Diversity group looks to the law

Jul 9, 2001  •  Post A Comment

About 20 members of the diversity coalition that wants the broadcast networks to increase their minority count met on June 29 in Washington and formed a committee to explore legal actions to take against the networks.
In addition to celebrity attorney Johnnie Cochran, the committee includes lawyers from the NAACP, the National Asian Pacific American Legal Consortium, the Puerto Rican Legal Defense and Educational Fund and the Mexican American Legal Defense and Educational Fund.
Diversity coalition members told the press in May that ABC is the worst offender when it comes to diversity and that the coalition planned to determine what action to take against the network at the Washington meeting.
On June 27 in a 21/2-hour meeting with Alex Wallau, president of ABC Television Network; current diversity coalition chairman and former congressman Esteban Torres; and Alex Nogales, president of the National Hispanic Media Coalition, the decision was made not to take action against ABC for now, according to Mr. Nogales.
Mr. Nogales said he and Mr. Torres told Mr. Wallau that the coalition has met with top network brass at NBC and Fox and has yet to do so with ABC. Mr. Wallau agreed to set up a meeting with 20 of ABC’s top executives and the coalition before the fall season is launched, Mr. Nogales said, adding that Mr. Wallau told the two diversity coalition members that he would personally oversee the network’s diversity initiatives.
Mr. Nogales also said that at the June 29 meeting in Washington the diversity coalition agreed to give ABC only 21/2 months, or until the fall season, to increase its minority figures in front of and behind the camera, and that the newly created legal committee resolved to come up with a concrete plan of action to take against the networks this fall if diversity numbers fail to increase.
Sources say no date has been set for the next legal committee meeting. The agenda of that meeting is expected to explore a network boycott or talking to diversity members who are on the boards of major advertisers as ways to fight the networks. While ABC is a target, members agree CBS is a close second.
“The difference between ABC and CBS is very slight,”’ said Mr. Nogales, who was at the Washington meeting. “The mood of the group was `enough is enough.’ When you talk boycott, you have to define boycott and all those legal ramifications. The networks have all had a lot of time and they haven’t really moved.”
Another press conference will be held in October, and at that time the coalition will issue another report card, Mr. Nogales said. At that point the coalition may announce a plan of action if the diversity numbers have not increased for the fall lineup.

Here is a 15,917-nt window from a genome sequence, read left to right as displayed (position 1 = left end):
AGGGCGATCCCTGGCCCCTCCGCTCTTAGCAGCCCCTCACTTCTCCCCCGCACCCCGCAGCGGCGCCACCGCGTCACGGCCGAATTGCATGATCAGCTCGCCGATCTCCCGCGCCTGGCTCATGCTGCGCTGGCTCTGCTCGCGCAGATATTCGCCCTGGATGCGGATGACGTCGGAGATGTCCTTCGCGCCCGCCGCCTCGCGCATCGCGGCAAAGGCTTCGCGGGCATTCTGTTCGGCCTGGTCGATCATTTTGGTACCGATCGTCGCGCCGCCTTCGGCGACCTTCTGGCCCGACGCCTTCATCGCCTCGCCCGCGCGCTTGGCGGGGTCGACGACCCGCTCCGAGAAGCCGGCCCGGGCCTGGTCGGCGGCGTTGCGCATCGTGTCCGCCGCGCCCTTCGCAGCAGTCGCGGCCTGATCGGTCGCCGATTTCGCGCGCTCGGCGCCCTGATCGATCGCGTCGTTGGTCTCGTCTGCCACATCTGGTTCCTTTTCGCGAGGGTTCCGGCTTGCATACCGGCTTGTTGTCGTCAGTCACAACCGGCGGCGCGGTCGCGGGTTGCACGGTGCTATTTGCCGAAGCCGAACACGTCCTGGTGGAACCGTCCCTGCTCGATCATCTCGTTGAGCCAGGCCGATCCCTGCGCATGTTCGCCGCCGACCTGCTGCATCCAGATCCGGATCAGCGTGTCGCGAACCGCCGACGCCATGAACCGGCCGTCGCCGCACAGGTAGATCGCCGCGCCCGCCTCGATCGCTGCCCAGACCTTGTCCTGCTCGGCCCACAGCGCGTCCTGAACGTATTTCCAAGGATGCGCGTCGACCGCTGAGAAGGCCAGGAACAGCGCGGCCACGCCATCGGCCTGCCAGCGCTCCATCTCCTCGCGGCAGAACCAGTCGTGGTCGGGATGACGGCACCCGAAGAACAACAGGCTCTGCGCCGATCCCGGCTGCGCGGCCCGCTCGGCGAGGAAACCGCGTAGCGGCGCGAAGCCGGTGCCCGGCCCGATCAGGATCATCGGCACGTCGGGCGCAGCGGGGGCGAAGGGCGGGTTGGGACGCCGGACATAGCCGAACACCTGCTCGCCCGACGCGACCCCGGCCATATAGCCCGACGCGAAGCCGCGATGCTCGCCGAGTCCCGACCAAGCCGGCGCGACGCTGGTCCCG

ABC, however, is quick to point out the steps it has taken to create a more diversified workplace.
Network officials say diversity is taken seriously at the network. Last month ABC held its second annual networking mixer for the Directors Guild of America. It was intended to provide minority directors access to producers of ABC shows. According to ABC spokeswoman Zenia Mucha, Mr. Wallau was present at the mixer, as was Carmen Smith, ABC Entertainment’s vice president of talent development programs.
“ABC’s commitment to diversity encompasses all areas of the network,” said Ms. Smith, who is African American and oversees some of the diversity efforts. “This year the number of minorities in recurring roles on all prime-time series will increase by approximately 40 percent from last fall. We know more needs to be done, and we have programs that range from increasing on-air diversity in programming in every daypart to others that discover and nurture new talent in writing, directing and filmmaking.”
One of the new programs Ms. Smith oversees is New Talent Development, which was created in August 2000 to discover new minority writers, directors and filmmakers.
According to documents ABC provided to the diversity coalition, which were obtained by Electronic Media, in the next few weeks, ABC will award 10 grants and scholarships between $5,000 and $20,000 each. Recipients will be paired with executive mentors at the network for one year.
The documents also said ABC has recently expanded its TV Writers Fellowship program, in which three out of the five participants are minorities. One of the three minority fellows has been placed as a staff writer on the one-hour drama “Thieves,” which will premiere in the fall. In another of the network’s diversity initiatives, Spike Lee has partnered with ABC for the second year to produce public service announcements for Black History Month.
During 2000, according to the documents, minorities made up 34 percent of new hires and 28 percent of promotions at ABC. Of the 18 prime-time entertainment series that premiered from the summer of 2000 through this fall, minorities made up 33 percent of the recurring roles.